Shakespeare & Company, the bookstore whose lineage stretches back to Sylvia Beach's 1919 shop, which first published Ulysses, is starting a literary magazine and a prize.
Twain saw being interviewed as torture, Hemingway found it akin to hand-to-hand combat, while Nabokov agreed only to be questioned via typewritten transcript (the better to polish his prose before it saw print). In Bookforum's pages, Albert Mobillio, introducing a section on interviewing the interviewers, wrote that interviews are a "high wire act for writers." Michael Silverblatt has been conversing with authors for twenty years, often provoking bouts of astonished silence in the wake of his lengthy questions. In The Believer, Sarah Fay chats with Silverblatt, who talks about crying on-air, being intimidated by guests (especially Susan Sontag),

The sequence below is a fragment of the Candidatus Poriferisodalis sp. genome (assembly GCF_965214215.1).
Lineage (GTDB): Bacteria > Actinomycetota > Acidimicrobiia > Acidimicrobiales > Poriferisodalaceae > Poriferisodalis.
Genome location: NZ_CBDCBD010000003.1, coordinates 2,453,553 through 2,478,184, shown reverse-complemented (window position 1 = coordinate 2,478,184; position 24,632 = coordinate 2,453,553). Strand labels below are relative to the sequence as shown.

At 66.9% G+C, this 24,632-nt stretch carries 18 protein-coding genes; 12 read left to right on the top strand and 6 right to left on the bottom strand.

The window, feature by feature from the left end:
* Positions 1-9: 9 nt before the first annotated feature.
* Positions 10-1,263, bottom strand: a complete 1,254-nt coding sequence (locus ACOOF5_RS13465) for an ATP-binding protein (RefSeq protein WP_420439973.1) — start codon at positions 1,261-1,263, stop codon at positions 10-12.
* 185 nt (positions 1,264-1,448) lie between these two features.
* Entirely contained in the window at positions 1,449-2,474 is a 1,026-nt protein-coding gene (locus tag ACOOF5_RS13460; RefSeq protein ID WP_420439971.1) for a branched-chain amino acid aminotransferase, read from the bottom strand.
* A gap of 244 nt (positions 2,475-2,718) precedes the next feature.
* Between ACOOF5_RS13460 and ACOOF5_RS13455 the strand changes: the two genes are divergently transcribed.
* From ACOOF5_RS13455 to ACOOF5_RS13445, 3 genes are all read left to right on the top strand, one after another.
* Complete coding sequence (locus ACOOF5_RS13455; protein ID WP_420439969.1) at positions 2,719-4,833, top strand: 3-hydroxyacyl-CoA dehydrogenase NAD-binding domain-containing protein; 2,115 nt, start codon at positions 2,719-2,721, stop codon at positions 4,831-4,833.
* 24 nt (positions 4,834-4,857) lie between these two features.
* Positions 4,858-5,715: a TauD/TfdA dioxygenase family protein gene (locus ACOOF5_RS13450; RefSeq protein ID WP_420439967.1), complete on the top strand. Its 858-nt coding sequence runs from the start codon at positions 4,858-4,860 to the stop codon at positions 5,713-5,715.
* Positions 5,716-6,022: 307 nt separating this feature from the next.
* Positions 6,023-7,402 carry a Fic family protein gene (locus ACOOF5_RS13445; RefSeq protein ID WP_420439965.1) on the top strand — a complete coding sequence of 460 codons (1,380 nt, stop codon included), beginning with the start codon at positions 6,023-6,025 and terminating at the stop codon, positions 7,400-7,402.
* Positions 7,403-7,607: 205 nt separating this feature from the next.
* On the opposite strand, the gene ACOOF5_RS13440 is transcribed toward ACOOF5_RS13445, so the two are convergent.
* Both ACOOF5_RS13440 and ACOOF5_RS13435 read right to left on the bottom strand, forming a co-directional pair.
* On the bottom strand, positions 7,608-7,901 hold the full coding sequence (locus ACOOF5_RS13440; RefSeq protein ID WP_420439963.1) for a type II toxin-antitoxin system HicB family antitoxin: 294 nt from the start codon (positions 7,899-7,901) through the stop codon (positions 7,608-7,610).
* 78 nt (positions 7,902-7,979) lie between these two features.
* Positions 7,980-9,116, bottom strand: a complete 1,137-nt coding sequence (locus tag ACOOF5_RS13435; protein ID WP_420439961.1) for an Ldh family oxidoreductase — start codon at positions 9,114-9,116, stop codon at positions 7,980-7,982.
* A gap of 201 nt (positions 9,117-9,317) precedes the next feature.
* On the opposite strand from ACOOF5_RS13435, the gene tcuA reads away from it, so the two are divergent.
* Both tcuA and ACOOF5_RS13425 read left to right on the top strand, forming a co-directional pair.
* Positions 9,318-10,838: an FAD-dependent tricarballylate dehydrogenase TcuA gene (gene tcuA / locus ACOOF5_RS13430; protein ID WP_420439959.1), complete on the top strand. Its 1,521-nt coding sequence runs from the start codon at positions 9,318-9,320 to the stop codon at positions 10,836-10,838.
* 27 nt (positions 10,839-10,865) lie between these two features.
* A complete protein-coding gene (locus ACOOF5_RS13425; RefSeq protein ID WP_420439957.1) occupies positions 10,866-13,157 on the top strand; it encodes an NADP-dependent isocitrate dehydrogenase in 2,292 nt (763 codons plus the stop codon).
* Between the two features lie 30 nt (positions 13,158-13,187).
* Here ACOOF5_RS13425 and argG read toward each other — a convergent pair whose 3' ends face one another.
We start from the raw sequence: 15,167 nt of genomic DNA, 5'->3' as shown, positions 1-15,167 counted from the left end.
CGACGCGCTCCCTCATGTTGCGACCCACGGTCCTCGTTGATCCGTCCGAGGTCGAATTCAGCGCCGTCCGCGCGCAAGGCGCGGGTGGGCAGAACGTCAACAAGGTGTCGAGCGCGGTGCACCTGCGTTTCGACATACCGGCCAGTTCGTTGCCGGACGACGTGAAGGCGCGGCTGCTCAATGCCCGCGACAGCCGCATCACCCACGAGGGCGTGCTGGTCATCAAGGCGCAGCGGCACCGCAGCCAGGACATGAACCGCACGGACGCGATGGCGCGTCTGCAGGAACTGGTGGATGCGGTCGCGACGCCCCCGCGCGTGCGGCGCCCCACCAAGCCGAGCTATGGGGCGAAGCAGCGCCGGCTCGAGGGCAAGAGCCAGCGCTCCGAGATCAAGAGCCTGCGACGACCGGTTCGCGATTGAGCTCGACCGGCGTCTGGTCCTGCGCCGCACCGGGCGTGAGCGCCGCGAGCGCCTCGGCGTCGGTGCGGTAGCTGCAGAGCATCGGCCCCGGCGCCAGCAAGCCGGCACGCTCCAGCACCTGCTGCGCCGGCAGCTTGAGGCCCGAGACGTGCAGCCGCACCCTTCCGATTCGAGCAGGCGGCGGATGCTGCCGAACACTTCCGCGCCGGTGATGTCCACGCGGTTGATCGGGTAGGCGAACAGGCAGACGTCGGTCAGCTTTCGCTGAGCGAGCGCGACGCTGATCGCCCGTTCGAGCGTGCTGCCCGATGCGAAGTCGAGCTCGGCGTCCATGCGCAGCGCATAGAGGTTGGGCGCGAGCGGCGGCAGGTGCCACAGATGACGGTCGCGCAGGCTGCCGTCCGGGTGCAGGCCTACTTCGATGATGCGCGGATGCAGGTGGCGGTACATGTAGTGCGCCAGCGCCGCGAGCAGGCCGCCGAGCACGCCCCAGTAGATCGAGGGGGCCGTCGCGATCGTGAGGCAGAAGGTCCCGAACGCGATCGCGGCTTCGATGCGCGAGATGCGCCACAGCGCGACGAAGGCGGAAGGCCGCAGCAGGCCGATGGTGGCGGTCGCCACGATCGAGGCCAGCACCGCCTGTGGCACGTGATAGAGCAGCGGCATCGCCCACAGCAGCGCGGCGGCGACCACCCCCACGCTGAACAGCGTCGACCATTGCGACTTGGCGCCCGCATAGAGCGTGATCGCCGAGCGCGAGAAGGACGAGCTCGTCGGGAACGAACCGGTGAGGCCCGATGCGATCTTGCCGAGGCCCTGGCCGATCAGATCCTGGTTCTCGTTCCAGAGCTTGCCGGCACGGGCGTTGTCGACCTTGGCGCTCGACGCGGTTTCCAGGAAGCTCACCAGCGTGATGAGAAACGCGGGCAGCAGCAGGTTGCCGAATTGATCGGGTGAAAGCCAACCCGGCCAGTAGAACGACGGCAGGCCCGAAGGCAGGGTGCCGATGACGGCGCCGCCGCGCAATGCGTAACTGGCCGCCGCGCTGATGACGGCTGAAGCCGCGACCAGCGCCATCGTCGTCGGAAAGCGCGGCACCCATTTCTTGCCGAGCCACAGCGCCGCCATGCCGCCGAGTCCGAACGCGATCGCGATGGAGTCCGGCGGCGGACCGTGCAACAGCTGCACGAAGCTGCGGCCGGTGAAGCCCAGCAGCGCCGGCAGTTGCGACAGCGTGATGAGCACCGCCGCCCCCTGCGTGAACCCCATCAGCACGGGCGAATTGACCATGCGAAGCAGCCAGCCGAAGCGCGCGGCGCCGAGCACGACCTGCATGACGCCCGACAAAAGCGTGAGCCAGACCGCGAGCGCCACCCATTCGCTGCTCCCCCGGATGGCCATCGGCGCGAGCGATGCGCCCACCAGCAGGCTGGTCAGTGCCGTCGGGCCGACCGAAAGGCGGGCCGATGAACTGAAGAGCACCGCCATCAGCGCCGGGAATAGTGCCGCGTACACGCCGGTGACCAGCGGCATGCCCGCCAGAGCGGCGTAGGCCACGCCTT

… full text available to registered users